838         a. There is the latest possible administration of statewide
  839  subject area assessments and the earliest possible reporting to
  840  the school districts of student test results which is feasible
  841  within available technology and specific appropriations;
  842  however, test results must be made available no later than the
  843  final day of the regular school year for students.
  844         b. Beginning with the 2010-2011 school year, a
  845  comprehensive statewide assessment of writing is not
  846  administered earlier than the week of March 1 and a
  847  comprehensive statewide assessment of any other subject is not
  848  administered earlier than the week of April 15.
  849         c. A statewide standardized end-of-course examination
  850  assessment is administered within the last 2 weeks of the course
  851  and test results are reported as soon as possible but no later
  852  than the final day of the semester or regular school year, as
  853  applicable.
  854  
  855  The commissioner may, based on collaboration and input from
  856  school districts, design and implement student testing programs,
  857  for any grade level and subject area, necessary to effectively
  858  monitor educational achievement in the state, including the
  859  measurement of educational achievement of the Next Generation
  860  Sunshine State Standards for students with disabilities.
  861  Development and refinement of assessments shall include
  862  universal design principles and accessibility standards that
  863  will prevent any unintended obstacles for students with
  864  disabilities while ensuring the validity and reliability of the
  865  test. These principles should be applicable to all technology
  866  platforms and assistive devices available for the assessments.
  867  The field testing process and psychometric analyses for the
  868  statewide assessment program must include an appropriate
  869  percentage of students with disabilities and an evaluation or
  870  determination of the effect of test items on such students.
  871         (g) Conduct ongoing analysis of the Study the cost and
  872  student achievement impact of secondary end-of-course
  873  examinations assessments, including web-based and performance
  874  formats, and report such information to the Legislature prior to
  875  implementation.
  876         (4) STATEWIDE ASSESSMENT PREPARATION; PROHIBITED
  877  ACTIVITIES.—Beginning with the 2008-2009 school year, a district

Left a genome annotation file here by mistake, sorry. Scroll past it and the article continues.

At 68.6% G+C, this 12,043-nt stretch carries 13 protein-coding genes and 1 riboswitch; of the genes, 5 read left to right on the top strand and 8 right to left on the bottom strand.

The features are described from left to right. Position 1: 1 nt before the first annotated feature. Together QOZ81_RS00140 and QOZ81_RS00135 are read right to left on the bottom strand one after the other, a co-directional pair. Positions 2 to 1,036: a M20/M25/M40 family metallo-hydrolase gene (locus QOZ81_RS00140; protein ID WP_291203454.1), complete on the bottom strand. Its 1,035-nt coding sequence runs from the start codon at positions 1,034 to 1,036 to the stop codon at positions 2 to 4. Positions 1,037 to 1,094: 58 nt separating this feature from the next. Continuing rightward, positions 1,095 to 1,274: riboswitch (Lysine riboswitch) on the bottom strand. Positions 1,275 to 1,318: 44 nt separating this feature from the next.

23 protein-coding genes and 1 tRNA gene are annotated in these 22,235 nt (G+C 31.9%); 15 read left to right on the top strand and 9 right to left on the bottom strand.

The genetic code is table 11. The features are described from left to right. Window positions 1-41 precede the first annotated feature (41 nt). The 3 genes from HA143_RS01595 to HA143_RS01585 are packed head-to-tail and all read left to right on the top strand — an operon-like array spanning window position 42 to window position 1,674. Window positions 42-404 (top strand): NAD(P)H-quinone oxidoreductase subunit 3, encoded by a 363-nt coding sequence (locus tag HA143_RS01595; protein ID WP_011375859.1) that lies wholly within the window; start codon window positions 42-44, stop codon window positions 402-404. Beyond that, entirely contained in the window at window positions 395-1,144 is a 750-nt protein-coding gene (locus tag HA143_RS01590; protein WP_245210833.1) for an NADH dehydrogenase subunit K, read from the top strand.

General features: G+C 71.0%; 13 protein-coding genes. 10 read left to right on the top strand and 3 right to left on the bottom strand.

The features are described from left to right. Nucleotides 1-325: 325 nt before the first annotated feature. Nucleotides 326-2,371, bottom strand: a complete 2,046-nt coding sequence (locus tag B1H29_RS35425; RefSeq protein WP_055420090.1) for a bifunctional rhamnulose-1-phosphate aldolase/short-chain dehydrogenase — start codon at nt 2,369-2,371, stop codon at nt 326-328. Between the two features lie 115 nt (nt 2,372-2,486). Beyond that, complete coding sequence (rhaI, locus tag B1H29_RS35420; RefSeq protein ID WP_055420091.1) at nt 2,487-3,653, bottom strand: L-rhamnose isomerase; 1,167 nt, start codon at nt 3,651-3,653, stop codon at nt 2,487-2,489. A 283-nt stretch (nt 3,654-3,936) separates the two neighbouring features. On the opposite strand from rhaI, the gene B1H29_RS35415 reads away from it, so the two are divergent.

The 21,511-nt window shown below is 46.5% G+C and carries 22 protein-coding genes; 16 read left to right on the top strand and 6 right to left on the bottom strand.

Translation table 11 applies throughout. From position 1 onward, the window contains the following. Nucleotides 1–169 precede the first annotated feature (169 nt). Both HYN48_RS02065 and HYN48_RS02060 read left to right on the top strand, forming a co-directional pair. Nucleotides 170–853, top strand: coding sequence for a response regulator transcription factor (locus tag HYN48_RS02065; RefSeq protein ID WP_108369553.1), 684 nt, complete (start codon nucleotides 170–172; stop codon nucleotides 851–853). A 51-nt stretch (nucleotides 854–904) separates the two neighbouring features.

878  school board shall prohibit each public school from suspending a
  879  regular program of curricula for purposes of administering
  880  practice tests or engaging in other test-preparation activities
  881  for a statewide assessment. However, a district school board may
  882  authorize a public school to engage in the following test
  883  preparation activities for a statewide assessment:
  884         (b) Providing individualized instruction in test-taking
  885  strategies, without suspending the school’s regular program of
  886  curricula, for a student who is identified through performance
  887  on a subject area assessment or an end-of-course examination as
  888  having a deficiency in test-taking skills scores at Level 1 or
  889  Level 2 on a prior administration of the statewide assessment.
  890         (c) Providing individualized instruction in the content
  891  knowledge and skills assessed, without suspending the school’s
  892  regular program of curricula, for a student who scores at Level
  893  1 or Level 2 on a prior administration of the statewide
  894  assessment or a student who, through a subject area assessment,
  895  an end-of-course examination, or a diagnostic assessment
  896  administered by the school district, is identified as having a
  897  deficiency in the content knowledge and skills assessed.
  898         (7) REQUIRED ANALYSES.—The commissioner shall provide, at a
  899  minimum, for the following analyses of data produced by the
  900  student achievement testing program:
  901         (a) The statistical system for the annual assessments shall
  902  use measures of student learning, such as subject area
  903  assessments and end-of-course examinations the FCAT, to
  904  determine teacher, school, and school district statistical
  905  distributions, which shall be determined using available data
  906  from the assessments and examinations the FCAT, and other data
  907  collection as deemed appropriate by the Department of Education,
  908  to measure the differences in student prior year achievement
  909  compared to the current year achievement for the purposes of
  910  accountability and recognition.
  911         (9) APPLICABILITY OF TESTING STANDARDS.—
  912         (a) If the Commissioner of Education revises a statewide